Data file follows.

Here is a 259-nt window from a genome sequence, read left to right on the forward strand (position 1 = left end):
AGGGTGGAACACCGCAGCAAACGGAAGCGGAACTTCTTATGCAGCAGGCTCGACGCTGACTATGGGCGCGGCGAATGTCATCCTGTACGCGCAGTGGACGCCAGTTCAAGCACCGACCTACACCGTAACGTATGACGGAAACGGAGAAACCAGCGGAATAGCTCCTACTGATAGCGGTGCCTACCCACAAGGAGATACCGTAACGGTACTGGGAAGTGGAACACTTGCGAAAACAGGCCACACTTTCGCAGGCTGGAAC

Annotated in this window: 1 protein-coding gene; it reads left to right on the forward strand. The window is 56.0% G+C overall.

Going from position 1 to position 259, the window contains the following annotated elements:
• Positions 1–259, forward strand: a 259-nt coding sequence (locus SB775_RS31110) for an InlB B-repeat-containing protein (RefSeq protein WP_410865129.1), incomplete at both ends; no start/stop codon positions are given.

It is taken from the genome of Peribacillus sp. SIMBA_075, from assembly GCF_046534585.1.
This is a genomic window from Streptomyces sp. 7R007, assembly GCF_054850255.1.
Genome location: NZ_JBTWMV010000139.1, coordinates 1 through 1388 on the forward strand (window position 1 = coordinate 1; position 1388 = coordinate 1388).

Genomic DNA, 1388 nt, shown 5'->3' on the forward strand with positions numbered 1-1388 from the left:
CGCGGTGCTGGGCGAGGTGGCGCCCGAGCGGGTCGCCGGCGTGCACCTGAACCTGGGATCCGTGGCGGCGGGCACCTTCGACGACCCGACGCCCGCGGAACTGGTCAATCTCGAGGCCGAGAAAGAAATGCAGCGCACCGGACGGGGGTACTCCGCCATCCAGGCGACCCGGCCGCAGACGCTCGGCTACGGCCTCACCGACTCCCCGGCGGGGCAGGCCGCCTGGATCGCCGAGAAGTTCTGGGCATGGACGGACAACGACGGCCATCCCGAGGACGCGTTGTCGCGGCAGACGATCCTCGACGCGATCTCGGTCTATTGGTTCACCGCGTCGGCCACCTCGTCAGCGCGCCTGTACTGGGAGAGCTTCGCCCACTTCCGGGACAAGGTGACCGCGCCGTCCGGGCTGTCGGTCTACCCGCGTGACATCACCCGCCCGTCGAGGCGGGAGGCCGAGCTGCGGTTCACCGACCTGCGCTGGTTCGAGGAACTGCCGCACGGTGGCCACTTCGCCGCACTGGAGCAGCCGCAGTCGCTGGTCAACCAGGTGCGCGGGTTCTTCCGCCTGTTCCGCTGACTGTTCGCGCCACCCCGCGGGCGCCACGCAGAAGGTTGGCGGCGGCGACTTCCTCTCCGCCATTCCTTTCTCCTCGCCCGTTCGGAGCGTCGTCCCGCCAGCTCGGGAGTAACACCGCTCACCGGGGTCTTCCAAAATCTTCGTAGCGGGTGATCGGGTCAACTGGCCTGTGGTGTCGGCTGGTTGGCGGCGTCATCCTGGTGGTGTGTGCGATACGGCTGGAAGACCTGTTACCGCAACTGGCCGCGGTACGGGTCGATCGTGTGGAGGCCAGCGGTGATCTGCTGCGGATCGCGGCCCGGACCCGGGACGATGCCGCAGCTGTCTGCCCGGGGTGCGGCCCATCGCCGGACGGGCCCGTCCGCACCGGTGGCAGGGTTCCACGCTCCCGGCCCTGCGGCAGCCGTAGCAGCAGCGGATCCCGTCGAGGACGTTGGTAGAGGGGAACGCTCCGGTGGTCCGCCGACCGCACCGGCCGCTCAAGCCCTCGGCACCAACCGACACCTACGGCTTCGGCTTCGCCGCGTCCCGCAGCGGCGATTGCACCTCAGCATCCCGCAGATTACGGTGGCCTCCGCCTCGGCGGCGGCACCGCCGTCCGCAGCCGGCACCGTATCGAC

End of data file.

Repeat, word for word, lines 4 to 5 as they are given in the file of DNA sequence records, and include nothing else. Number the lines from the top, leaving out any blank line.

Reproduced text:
Going from position 1 to position 259, the window contains the following annotated elements:
• Positions 1–259, forward strand: a 259-nt coding sequence (locus SB775_RS31110) for an InlB B-repeat-containing protein (RefSeq protein WP_410865129.1), incomplete at both ends; no start/stop codon positions are given.